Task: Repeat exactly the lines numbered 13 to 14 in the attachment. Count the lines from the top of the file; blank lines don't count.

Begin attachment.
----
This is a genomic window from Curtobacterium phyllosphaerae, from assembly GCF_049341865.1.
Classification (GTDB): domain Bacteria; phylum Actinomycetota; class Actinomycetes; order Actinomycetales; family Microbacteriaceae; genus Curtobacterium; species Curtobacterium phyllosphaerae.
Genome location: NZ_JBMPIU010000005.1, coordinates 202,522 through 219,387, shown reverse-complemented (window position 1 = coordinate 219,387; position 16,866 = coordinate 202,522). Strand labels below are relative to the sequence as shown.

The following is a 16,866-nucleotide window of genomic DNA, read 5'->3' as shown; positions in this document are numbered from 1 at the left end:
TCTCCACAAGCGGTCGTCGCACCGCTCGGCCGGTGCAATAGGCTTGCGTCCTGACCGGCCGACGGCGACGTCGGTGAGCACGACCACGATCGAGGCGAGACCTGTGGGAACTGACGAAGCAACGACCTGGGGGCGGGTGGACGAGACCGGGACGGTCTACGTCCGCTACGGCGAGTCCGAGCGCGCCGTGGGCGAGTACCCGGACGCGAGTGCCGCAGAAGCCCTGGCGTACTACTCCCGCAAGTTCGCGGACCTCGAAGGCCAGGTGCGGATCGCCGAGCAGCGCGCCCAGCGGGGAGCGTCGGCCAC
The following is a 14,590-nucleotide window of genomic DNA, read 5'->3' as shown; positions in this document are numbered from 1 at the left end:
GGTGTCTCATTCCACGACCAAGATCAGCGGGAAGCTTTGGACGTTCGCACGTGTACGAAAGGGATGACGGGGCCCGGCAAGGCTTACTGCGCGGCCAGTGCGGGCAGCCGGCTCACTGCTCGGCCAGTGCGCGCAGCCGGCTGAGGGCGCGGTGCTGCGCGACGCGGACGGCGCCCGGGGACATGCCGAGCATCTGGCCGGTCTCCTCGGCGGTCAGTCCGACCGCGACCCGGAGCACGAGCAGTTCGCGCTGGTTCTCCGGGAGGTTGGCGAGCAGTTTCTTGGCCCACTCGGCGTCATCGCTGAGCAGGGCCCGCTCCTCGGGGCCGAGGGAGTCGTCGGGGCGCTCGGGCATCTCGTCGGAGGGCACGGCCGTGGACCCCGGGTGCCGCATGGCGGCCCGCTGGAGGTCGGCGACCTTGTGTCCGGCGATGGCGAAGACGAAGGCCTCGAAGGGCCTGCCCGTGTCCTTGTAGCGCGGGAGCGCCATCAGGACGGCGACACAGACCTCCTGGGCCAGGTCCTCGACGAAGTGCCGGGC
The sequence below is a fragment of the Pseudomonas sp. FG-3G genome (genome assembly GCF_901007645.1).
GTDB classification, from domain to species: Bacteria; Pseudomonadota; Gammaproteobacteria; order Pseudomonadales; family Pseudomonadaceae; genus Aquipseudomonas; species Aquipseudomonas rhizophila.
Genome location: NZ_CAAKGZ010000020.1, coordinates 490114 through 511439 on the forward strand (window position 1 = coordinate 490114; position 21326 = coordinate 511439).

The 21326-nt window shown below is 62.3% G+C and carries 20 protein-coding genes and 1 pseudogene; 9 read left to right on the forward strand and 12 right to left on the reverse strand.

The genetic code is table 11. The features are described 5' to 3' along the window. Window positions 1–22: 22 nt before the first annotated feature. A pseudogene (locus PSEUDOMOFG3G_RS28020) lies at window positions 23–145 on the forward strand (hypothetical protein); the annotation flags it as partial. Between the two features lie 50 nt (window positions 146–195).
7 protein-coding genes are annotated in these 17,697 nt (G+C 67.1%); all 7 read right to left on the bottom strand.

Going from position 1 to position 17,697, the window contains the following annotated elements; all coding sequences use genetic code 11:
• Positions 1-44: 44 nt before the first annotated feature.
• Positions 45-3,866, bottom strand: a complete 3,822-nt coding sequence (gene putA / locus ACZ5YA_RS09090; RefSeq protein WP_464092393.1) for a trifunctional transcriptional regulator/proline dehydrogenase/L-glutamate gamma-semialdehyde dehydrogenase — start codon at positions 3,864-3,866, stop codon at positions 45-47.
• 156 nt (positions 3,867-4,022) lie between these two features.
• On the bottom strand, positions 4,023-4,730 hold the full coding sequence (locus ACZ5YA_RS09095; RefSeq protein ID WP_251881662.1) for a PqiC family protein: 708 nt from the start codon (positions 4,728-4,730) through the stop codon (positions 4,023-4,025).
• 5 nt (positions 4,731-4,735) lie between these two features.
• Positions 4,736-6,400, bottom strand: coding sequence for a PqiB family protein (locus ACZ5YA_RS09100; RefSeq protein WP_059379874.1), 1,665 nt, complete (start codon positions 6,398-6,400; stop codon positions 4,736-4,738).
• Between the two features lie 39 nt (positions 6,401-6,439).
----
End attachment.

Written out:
7 protein-coding genes are annotated in these 17,697 nt (G+C 67.1%); all 7 read right to left on the bottom strand.

Going from position 1 to position 17,697, the window contains the following annotated elements; all coding sequences use genetic code 11: